• Screen tenants. Check the references of potential tenants and even consider credit checks to determine whether an applicant will be able to pay the rent. Even if a potential tenant passes every test with flying colours, if you’re still unsure about their suitability, trust your gut instinct and walk away.
  • Stay in regular contact. Communicating with tenants regularly is one of the best things you can do to prevent any problems arising. That way, you can stay on top of any maintenance or repairs problems, and by making yourself easy to approach and deal with, you’ll hopefully be able to develop a good relationship with your tenants.
  • Conduct regular inspections. Check the laws in your state or territory to determine how often you can inspect a property you own. Exercising your rights for regular inspections will help you learn of any problems as quickly as possible, such as damage to the property or too many tenants living there.

Finally, it’s worth remembering that the majority of tenants are reliable, honest people, so don’t let one bad experience ruin the way you deal with all future tenants. Take a few simple steps to maximise your chances of finding a good tenant and if problems do arise, make sure you have a plan for dealing with them.

  • If the tenant does not leave by the specified date, you will need to get a warrant of possession from the tribunal, and a sheriff’s officer will remove the tenant from the property.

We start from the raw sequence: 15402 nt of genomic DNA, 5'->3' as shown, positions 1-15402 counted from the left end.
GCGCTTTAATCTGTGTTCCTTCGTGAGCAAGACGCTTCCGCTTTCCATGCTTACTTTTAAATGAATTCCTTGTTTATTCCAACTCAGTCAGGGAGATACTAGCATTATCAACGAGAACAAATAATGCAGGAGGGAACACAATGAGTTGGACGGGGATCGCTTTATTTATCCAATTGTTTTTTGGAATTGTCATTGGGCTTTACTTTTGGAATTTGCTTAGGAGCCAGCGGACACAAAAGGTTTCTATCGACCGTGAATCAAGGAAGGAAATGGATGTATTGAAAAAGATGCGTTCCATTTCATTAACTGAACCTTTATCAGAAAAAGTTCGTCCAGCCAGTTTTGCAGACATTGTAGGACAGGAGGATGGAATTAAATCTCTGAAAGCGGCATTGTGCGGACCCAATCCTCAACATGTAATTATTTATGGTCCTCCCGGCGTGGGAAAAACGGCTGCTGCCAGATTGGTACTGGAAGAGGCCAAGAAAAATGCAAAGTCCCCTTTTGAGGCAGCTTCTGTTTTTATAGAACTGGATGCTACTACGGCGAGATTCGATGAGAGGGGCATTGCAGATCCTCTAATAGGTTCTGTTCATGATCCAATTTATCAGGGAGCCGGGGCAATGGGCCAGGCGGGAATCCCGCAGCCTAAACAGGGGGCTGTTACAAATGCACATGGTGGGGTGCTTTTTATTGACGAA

• If the tenant does not vacate by the specified date, you will have 30 days to apply for an order of possession instructing the tenant to leave by a specific date. If the tenant does not leave by this date, you can obtain a warrant of possession that will allow police to evict the tenant from the property.
  • If the tenant fails to vacate by the specified date, you will need to apply to the tribunal for a termination order and warrant of possession. This allows the police to remove the tenant from the property.
  • If the tenant has not vacated by the specified date, you will have 30 days to apply to the Magistrates Court for an order of possession. If the tenant still fails to vacate, you can apply for a property seizure order, and a court bailiff will remove the tenant from the property.
  • If the tenant does not vacate within the specified time, you must apply to the tribunal for an eviction notice and request for possession. A bailiff will evict the tenant.
  • If the tenant refuses to leave by the specified date, you can apply to the tribunal for a termination and possession order. If the tenant still refuses to leave, you can apply for a warrant of eviction, allowing police to remove the tenant from the property.
  • If the tenant fails to leave by the specified date, you can apply to the Magistrates Court for an order of possession. An officer of the court will remove the tenant from the property.